And so, if you remember back to module five, I said that for

more complicated structures, we may have a stress distribution that may

not be uniform, but we can shrink down to an infinitesimally small cube and

the stress distribution will approach uniformity.

So here's a graphic of that cube.

And I've shown the stresses, both the normal and shear stresses acting on

this state of stress at a point in their positive directions.

And then we, in module six, went ahead and we said okay let's

let the out of plane stresses in the z direction equal zero and

we'll come up with the case of plane stress.

And so again back at module four, this was what we did on the normal and

shear stresses on an inclined plane for uniaxial loading for an angle theta.

We found this was the normal stress and the was an expression for

the shear stress.

We found out that the max normal stress occurs at an angle of 0 or 180 degrees.

The max shear stress occurs at an angle of 45 or 135 degrees.

We also noted that as theta became greater than 90 degrees,

the shear stress and the shear force vector changed directions.

And one final note was important that the magnitude of the normal stress,

the maximum normal stress,

was equal to 2 times the magnitude of the maximum shear stress.

And so, now let's extend that for the more general case of plane stress,

where we now have on our cube, in two dimensions,

both shear stresses and normal stresses, and

we're going to want to find the shear stress and

normal stress on an arbitrary plane, at an angle theta.

And in general, if you recall back to module 15

of my course Applications and Engineering Mechanics,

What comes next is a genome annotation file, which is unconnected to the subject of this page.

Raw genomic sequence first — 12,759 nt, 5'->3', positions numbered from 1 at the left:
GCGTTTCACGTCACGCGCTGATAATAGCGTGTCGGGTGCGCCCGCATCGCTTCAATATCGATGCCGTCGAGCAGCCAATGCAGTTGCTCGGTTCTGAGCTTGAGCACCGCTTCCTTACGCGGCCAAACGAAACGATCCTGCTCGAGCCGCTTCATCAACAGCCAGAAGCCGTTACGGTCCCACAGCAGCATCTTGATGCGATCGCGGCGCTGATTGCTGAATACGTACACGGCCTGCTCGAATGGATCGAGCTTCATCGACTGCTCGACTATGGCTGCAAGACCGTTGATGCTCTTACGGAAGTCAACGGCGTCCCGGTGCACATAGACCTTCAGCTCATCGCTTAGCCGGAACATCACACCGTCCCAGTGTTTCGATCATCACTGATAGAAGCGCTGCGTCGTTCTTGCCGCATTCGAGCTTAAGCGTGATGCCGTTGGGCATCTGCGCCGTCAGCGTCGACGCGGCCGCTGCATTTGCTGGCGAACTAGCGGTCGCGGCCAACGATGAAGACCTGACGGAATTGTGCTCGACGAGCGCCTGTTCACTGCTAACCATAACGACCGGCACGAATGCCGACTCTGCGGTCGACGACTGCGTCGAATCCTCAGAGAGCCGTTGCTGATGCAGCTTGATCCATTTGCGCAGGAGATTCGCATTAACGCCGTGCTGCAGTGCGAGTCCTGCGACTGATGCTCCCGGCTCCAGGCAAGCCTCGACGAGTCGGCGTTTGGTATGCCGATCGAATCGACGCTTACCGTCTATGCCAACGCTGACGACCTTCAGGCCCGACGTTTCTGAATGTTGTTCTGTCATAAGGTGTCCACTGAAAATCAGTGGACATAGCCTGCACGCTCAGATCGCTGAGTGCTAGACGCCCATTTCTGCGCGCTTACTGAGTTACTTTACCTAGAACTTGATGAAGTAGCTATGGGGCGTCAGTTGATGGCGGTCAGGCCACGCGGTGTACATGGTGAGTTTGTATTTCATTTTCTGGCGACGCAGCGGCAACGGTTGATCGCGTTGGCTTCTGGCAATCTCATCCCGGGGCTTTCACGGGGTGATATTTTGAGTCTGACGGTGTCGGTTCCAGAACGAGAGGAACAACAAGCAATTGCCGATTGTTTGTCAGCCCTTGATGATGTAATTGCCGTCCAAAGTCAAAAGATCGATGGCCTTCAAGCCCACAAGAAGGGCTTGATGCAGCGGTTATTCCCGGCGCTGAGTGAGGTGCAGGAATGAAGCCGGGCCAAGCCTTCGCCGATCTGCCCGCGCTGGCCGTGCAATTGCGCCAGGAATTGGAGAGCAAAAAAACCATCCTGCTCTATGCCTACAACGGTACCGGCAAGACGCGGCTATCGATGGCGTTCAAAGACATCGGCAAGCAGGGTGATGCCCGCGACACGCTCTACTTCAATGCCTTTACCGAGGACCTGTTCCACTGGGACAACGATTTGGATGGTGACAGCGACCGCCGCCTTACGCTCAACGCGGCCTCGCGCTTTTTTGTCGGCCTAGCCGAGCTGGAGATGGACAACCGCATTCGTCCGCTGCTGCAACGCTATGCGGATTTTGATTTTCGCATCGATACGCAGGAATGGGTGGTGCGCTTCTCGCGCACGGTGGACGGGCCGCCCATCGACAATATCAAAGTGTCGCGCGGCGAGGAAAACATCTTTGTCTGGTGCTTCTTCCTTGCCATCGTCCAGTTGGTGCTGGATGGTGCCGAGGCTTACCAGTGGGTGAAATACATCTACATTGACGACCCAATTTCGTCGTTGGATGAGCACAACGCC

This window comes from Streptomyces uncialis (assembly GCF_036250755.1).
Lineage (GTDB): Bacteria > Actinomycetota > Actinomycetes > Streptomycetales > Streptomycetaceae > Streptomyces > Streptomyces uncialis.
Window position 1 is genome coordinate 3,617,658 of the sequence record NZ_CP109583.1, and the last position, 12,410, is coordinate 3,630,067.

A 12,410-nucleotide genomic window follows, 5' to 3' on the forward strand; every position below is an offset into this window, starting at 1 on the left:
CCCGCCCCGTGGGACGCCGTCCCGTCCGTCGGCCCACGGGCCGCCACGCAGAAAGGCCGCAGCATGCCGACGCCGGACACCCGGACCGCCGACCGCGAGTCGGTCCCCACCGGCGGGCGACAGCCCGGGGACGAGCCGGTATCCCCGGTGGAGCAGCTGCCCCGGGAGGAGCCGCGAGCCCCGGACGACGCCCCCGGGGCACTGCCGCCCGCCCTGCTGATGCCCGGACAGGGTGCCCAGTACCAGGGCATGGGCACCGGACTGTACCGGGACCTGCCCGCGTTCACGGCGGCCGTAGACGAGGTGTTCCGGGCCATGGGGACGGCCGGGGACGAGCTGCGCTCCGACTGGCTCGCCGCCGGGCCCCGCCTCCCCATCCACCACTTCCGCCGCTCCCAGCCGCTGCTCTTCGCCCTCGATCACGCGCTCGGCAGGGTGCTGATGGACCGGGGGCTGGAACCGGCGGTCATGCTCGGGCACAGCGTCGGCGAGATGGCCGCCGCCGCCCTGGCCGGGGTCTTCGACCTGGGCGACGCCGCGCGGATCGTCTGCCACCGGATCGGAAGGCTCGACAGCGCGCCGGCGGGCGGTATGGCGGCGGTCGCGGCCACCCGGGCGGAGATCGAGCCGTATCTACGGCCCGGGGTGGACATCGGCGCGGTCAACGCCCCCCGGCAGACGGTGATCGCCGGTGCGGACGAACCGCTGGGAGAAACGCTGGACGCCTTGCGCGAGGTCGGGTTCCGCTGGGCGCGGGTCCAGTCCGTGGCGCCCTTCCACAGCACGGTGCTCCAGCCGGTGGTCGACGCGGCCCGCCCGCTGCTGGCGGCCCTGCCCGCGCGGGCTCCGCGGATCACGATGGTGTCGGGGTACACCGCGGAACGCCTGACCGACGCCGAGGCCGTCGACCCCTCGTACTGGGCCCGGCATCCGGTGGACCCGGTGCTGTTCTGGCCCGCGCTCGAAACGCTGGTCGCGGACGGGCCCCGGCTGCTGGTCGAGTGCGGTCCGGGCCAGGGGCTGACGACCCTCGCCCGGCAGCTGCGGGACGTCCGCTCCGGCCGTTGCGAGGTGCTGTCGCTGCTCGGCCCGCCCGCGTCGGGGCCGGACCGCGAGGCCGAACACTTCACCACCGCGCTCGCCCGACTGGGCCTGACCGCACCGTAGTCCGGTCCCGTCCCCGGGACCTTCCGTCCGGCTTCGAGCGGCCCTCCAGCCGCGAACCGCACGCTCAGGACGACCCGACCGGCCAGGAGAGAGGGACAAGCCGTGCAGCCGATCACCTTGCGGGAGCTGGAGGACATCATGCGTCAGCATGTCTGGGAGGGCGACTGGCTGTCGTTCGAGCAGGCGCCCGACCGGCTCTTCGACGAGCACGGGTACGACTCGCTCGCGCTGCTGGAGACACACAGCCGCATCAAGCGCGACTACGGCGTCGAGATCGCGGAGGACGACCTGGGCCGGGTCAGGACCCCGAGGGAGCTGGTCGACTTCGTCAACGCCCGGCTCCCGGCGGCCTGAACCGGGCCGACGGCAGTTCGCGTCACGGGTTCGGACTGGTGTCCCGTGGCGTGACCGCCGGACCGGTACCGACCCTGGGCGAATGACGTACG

we were able to draw what we called shear force and bending moment diagrams.

And you may wanna go back and review those modules in Applications for

Engineering Mechanics.

But I have a structure, a beam, with different types of vertical loads.

I can also even have an axial load if I'd like, but

I can cut the beam at any point and

find the internal forces acting on an infinitesimally small part.

So for instance, on this beam here,

I could go ahead and have a certain type of loading, I could make a cut.

And I would be able in general to find these stresses,

the normal stresses and the shear stresses, from the external loading.

But I would also like to find what the shear stresses or

the normal stresses are on an arbitrary plane.

And the reason for that is that we may wanna know where the max,

what plane does the max stress, normal stress or

shear stress occur, because we wanna make sure we avoid failure.

And I have a part here.

This is a piston with a connecting rod.

This is actually from a mini Baha vehicle

that one of our teams here at Georgia Tech built.

But you can see that there is a failure.

And whenever we have a situation with loading,

we wanna know what the shear stresses and

normal stresses are on various planes to make sure that we avoid failures.

And so here, again, I take a cut on an inclined plane.

I'm going to go ahead and define coordinates for

the inclined plane in the normal and the tangential direction.